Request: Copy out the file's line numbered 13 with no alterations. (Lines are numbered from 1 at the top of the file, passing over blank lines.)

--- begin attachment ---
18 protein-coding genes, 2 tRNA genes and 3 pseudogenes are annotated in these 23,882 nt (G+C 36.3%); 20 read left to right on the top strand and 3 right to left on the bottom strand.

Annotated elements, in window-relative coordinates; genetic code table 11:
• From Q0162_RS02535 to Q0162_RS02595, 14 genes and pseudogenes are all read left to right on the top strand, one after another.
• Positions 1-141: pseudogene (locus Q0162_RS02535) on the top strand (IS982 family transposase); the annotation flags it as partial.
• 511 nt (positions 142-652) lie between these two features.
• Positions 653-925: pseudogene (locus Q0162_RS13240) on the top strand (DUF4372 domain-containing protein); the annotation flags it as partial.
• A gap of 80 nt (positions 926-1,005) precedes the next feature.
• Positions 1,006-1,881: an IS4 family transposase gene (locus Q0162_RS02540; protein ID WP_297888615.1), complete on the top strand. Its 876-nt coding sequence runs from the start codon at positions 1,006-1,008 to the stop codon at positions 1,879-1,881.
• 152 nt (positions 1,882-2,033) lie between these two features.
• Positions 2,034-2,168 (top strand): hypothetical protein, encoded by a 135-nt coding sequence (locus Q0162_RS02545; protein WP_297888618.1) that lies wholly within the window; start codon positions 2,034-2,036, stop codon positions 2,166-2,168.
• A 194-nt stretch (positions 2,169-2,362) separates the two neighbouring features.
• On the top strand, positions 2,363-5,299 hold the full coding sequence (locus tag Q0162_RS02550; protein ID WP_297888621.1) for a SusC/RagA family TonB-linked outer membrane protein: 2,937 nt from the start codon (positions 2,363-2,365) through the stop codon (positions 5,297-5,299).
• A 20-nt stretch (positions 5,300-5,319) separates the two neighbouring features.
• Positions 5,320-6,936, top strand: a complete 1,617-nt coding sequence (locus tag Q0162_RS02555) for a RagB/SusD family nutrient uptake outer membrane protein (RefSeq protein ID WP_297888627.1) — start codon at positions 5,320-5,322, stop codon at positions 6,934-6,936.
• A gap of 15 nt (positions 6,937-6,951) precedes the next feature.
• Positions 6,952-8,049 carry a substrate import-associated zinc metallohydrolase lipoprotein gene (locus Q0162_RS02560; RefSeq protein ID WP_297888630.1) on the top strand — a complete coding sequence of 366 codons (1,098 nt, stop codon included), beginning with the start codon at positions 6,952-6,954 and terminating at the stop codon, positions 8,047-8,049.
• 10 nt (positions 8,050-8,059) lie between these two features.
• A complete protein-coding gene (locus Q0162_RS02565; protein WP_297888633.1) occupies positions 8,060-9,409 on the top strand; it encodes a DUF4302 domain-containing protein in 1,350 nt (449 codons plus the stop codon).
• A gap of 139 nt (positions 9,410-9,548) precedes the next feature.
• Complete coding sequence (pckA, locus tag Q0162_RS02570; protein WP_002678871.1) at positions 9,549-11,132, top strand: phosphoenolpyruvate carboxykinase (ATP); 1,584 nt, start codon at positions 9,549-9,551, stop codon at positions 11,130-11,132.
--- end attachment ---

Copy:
• A 20-nt stretch (positions 5,300-5,319) separates the two neighbouring features.